Your child’s body should continue to lose baby fat and gain muscle during this time, giving her a stronger and more mature appearance. Her arms and legs will become more slender and her upper body more narrow and tapered.
In some children, gains in height occur so much more quickly than gains in weight and muscle that they may begin to look quite skinny and fragile. But this doesn’t mean they are unhealthy or that anything is wrong; such children fill out gradually as their muscles develop.
In general, a preschooler’s growth gradually will begin to slow this year and in the subsequent ones—from about a 5-pound (2.3-kg) gain and about a 3 1⁄2 inch (8.9 cm) increase in height during the third year, and then decreasing to about 4 1⁄2 pounds or 2 kg, and 2 1⁄2 inches or 6.4 cm during the fifth.
However, after age two, children of the same age can vary noticeably in size and weight, so try not to spend too much time comparing your child’s measurements with those of her playmates. As long as she’s maintaining her own individual rate of growth, there’s no reason to worry.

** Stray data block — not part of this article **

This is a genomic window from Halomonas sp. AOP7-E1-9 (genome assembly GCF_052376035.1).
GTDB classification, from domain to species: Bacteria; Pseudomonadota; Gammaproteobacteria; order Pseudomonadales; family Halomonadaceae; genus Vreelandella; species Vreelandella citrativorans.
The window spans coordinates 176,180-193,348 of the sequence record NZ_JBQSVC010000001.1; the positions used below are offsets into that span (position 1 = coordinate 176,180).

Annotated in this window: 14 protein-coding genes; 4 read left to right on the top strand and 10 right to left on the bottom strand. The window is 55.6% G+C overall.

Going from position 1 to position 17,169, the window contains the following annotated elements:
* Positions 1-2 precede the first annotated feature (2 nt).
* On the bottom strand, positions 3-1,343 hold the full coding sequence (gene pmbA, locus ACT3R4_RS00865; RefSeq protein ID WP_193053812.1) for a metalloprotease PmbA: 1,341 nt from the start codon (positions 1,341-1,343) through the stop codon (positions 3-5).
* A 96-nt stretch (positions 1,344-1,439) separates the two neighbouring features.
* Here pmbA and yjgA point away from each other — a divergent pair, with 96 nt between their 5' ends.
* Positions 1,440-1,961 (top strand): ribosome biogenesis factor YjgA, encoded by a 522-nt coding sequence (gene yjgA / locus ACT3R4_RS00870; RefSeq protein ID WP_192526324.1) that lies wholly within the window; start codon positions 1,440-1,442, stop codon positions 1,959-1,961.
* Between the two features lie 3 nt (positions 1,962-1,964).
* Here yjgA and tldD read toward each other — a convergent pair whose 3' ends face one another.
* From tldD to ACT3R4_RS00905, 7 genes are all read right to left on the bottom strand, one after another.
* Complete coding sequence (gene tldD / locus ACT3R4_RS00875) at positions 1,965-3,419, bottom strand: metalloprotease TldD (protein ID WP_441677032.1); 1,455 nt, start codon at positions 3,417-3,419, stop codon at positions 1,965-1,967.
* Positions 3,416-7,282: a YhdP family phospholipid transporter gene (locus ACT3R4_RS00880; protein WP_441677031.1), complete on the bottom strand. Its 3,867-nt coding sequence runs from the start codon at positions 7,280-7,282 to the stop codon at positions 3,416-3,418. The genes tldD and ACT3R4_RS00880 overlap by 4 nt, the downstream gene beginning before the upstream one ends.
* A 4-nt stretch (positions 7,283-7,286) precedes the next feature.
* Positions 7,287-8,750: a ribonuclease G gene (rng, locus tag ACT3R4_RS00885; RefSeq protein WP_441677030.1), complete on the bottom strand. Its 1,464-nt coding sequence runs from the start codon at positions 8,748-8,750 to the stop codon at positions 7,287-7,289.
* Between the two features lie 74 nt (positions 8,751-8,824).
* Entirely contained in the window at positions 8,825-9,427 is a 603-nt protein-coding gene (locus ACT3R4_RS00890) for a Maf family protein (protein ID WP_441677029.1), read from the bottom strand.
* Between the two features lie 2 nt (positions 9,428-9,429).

Measure your child twice a year and record her measurements on her growth chart. If her weight seems to be rising faster than her height, she may become overweight, or if her height does not increase at all in six months, she may have a growth problem. In either case, discuss this with your pediatrician.
Your child’s face also will mature during these years. The length of her skull will increase slightly, and the lower jaw will become more pronounced. At the same time, the upper jaw will widen to make room for her permanent teeth. As a result, her face actually will become larger and her features more distinct.